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Snack Food Manufacturer Enhances Customer Service and Sales Team Productivity With Microsoft Windows Mobile


Lance implements new mobile solution, increasing application capabilities for 1,400 salespeople.

REDMOND, Wash. — June 2008 — Microsoft Corp. today announced that Lance Inc., a producer and distributor of snack foods in the United States, has implemented a new mobile solution powered by Windows Mobile and Apacheta Corp.’s RouteACE software. The solution is helping the company’s 1,400 direct-to-store delivery salespeople improve customer service, run their routes more efficiently, track and manage inventory, and access reports on demand.

Lance, based in Charlotte, N.C., needed a mobile application that it could deploy, change and support more efficiently. Its legacy mobile application was becoming more difficult to maintain, and the mobile handheld computers were failing more frequently. In particular, the process of synchronizing the devices to the company’s servers was too slow and was hurting sales team productivity.

“Device failure rates had been increasing for several years,” said Shawn Cherry, director of applications at Lance. “The business couldn’t tolerate it anymore. Our immediate objective was to eliminate the downtime due to failed devices — and fast.”

Lance selected Apacheta Corp.’s RouteACE direct store delivery software for its mobile application because of the integration it provided with Microsoft’s .NET Compact Framework.

“We already had experience using Microsoft .NET technology to develop desktop and server applications, and knew that Windows Mobile would enable us to take advantage of that same skill set,” Cherry said. “We also knew that Windows Mobile would enable us to choose from a broad range of applications.”

Throughout the southeast United States, Lance relies on its direct-to-store delivery model for hundreds of millions of dollars in annual sales. Its sales team members serve approximately 65,000 stores across 25 states. Sales members manage their own inventory and handle all tasks, from taking customer orders to making deliveries.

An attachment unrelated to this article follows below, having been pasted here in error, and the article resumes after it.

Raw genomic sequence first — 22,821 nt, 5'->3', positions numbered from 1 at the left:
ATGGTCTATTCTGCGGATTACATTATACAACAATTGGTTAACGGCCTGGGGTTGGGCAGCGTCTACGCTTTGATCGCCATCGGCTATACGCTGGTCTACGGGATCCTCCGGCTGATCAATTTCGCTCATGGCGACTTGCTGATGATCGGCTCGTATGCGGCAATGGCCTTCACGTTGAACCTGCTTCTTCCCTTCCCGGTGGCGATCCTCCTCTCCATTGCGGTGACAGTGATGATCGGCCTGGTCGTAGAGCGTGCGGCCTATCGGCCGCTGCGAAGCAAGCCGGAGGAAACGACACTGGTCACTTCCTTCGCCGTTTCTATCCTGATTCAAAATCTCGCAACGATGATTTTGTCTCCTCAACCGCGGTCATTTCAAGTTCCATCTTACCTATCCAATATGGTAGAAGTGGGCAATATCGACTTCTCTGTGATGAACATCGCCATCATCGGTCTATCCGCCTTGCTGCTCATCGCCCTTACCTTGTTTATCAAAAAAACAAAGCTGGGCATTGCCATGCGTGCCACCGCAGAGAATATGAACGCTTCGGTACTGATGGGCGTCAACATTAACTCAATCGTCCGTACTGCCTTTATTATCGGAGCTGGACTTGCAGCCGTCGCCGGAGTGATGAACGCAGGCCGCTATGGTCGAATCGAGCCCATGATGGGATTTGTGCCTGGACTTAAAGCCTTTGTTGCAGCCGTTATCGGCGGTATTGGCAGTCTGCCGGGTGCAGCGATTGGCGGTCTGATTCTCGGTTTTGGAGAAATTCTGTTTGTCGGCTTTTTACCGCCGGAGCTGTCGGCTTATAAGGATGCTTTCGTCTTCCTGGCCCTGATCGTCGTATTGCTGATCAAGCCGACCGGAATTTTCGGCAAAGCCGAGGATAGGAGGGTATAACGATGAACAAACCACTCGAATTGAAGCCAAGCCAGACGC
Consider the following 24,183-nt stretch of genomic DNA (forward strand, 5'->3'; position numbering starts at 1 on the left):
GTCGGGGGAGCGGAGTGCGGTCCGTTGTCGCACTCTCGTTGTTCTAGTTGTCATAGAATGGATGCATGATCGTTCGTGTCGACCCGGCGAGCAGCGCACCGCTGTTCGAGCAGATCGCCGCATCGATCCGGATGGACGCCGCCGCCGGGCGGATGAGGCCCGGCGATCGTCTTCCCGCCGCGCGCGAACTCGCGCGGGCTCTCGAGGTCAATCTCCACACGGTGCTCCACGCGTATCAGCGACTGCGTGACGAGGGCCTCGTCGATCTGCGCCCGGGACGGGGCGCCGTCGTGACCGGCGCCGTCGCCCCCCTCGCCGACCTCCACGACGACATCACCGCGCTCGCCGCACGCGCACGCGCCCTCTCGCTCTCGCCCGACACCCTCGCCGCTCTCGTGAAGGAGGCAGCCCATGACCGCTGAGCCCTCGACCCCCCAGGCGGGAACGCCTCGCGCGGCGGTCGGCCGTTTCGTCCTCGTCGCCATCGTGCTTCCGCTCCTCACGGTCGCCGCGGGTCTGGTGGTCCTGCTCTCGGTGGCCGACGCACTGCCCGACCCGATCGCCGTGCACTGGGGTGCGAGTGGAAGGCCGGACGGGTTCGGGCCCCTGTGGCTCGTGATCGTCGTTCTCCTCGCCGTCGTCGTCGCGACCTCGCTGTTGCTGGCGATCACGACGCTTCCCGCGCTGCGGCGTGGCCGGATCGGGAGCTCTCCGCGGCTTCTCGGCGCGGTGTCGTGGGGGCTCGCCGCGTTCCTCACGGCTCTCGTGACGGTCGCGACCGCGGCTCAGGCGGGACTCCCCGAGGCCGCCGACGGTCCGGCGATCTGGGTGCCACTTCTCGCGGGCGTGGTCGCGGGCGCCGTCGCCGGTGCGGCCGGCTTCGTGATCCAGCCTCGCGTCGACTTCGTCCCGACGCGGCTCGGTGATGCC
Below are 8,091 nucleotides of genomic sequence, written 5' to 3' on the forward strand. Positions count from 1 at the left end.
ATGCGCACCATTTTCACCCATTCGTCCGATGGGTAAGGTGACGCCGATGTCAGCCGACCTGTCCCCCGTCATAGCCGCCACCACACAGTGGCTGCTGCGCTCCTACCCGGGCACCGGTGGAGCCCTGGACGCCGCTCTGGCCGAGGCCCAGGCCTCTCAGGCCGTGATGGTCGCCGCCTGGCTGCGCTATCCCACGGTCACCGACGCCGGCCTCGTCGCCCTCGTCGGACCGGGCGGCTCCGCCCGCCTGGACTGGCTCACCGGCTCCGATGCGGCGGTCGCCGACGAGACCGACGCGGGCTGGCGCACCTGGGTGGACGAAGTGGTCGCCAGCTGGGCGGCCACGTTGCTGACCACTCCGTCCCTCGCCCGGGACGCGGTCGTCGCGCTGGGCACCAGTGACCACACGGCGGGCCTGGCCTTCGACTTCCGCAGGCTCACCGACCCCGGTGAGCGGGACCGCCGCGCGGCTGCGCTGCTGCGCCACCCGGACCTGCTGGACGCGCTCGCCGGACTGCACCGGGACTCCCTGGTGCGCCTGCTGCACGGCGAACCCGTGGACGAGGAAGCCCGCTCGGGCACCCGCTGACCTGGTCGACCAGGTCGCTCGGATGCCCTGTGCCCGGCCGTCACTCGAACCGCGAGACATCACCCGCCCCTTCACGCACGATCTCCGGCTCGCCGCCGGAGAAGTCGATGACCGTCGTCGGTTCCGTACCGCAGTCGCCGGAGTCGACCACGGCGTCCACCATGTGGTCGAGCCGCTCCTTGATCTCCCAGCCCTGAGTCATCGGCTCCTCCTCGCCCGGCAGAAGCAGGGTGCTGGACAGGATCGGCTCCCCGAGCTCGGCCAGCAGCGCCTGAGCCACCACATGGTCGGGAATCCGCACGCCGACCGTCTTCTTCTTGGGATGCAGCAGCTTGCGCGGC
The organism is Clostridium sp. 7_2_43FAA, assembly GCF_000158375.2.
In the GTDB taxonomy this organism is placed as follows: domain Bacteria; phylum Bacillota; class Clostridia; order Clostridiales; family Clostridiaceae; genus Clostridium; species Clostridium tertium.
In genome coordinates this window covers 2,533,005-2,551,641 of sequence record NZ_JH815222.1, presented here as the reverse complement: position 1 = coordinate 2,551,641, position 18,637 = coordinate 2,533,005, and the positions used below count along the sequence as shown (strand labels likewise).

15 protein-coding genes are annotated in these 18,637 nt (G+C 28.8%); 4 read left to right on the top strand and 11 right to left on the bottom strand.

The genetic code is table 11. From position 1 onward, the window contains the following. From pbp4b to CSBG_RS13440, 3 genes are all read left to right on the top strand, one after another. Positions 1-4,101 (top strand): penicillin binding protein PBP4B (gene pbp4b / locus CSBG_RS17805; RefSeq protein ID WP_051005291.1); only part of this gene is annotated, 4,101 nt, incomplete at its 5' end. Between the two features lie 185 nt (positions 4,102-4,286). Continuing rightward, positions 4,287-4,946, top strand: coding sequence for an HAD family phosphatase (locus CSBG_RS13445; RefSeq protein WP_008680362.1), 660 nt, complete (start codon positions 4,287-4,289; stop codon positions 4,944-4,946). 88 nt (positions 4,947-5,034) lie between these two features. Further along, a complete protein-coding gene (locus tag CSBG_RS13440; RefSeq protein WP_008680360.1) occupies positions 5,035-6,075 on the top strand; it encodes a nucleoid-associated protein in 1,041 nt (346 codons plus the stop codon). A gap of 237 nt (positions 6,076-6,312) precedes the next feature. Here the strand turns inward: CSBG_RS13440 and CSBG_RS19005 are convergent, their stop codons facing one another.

“With a direct-to-store delivery model, it’s important our sales team has the tools for complete visibility over their value chain to make on-the-spot sales promotion decisions,” said Mark Carter, vice president of Strategic Initiatives at Lance. “By increasing our investment in technology, we are able to meet customer needs more quickly and improve the level of service we provide our retail partners.”

The RouteACE mobile application and new handheld computers powered by Windows Mobile provide the sales team with the tools to accurately manage inventory, streamline delivery logistics, develop pricing models, place orders and run reports. The new solution also allows Lance to respond more quickly to changes in its business environment. By using Apacheta’s VisualACE Business Process Designer — an add-in tool for Microsoft Visual Studio 2005 — Lance is able to rapidly customize the RouteACE application, shrinking the time required to modify and deploy application changes across the work force from months to weeks or even days.

In addition, synchronization of the mobile devices is conducted wirelessly using Apacheta communications middleware. The data is stored in the Microsoft SQL Server CE 2.0 relational database running on the handheld computer, and is uploaded to the Web servers running Windows Server 2003 and Apacheta ServerACE software. The data is then kept in a database running Microsoft SQL Server 2005, which is connected to Lance’s enterprise resource planning solution.

“Device startup times are down to less than a minute, and synchronization times are at least 50 percent faster,” Cherry said. “Even over dial-up lines, the process takes only a few minutes. With the increased application responsiveness and new capabilities that our salespeople now enjoy, they can complete more stops per day.”

Lance has also received additional benefits from the new technology, including bar code scanning to track more than 300 stock-keeping units (SKUs) and certify the electronic interchange of data with 12 retailers — up from only two with the old mobile devices. Exchanging data electronically with retailers decreases the time salespeople need to spend at each store.

“In an industry where decisions are often made on the road to meet real-time customer demand, it’s important for employees to have access to accurate business data,” said George Taylor, director of U.S. consumer goods industry solutions at Microsoft. “By getting information streams into employees’ hands through mobile devices, companies like Lance are empowering their people to work together and make informed business decisions.”


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